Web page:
An Italian Dinner’s Courses
So what’s the structure of the traditional Italian meal? An Italian dinner actually has five components, or courses. Not every meal contains all five courses, but many do. If you want the full, five-course Italian dinner, here are the parts you need:
The antipasto: A traditional Italian meal starts with something to nibble on, called an antipasto, which translates into English as before the meal.
The primo: In Italy, pasta is a first course, or primo, served as an appetizer, not as the main event. Soup, rice, and polenta are the other options for the primo.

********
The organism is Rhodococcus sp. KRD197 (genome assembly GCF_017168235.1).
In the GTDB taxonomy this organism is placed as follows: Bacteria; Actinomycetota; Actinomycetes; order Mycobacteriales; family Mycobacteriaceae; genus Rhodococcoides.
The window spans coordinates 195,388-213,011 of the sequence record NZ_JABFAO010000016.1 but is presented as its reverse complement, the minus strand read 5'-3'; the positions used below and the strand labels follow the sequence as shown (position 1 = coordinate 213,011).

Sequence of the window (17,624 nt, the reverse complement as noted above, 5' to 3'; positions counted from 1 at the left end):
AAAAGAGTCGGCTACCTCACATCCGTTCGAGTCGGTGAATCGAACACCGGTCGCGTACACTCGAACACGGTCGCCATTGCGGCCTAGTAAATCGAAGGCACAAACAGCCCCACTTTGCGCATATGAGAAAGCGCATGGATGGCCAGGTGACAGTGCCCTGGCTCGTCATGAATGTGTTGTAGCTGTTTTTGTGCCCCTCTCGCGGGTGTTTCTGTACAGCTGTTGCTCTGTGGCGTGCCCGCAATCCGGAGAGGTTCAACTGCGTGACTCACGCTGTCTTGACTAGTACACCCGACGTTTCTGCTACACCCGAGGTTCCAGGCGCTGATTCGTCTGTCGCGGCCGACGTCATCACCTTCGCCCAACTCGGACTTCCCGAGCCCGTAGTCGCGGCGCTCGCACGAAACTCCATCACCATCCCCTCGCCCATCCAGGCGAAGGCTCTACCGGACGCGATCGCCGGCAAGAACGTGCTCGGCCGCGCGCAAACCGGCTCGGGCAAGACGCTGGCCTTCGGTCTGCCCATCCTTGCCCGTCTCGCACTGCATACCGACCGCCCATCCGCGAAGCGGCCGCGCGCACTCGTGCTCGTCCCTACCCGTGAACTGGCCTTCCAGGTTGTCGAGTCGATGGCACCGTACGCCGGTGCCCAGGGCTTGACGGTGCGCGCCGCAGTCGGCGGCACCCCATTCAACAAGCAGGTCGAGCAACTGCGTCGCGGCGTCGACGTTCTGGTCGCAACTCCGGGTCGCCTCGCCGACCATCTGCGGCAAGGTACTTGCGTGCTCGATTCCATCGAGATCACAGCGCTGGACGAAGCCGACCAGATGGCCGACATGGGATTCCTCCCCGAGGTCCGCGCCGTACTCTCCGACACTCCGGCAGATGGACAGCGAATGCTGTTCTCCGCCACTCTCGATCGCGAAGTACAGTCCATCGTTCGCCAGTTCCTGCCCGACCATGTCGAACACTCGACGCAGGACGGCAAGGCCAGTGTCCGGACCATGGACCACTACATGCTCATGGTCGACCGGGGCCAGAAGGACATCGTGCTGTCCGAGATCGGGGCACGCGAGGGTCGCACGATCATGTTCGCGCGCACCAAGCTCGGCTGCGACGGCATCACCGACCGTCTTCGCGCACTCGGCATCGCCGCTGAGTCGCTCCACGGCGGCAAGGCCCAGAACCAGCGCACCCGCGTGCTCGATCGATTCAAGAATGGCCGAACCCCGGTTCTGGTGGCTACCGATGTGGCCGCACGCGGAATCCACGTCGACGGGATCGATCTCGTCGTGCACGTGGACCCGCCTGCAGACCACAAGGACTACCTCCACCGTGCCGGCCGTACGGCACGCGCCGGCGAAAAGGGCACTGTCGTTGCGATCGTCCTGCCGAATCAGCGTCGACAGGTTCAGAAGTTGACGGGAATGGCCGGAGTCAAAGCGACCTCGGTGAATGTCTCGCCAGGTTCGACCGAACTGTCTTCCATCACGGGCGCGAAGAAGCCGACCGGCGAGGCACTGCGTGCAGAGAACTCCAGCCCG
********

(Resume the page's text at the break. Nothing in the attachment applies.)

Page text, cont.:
The secondo: The main course is called il secondo, or the second course. Chicken, meat, or fish are the usual choices, and portions are generally small. These main courses are usually fairly simple, especially if a rich pasta or rice dish precedes them.
The contorno: A platter of vegetables usually accompanies the main course. This side dish highlights the simple goodness of the vegetable. The word contorno loosely translates as contours and refers to the fact that the vegetable course helps shape and define the meal.
The dolce: A dolce (or sweet) ends a traditional Italian meal.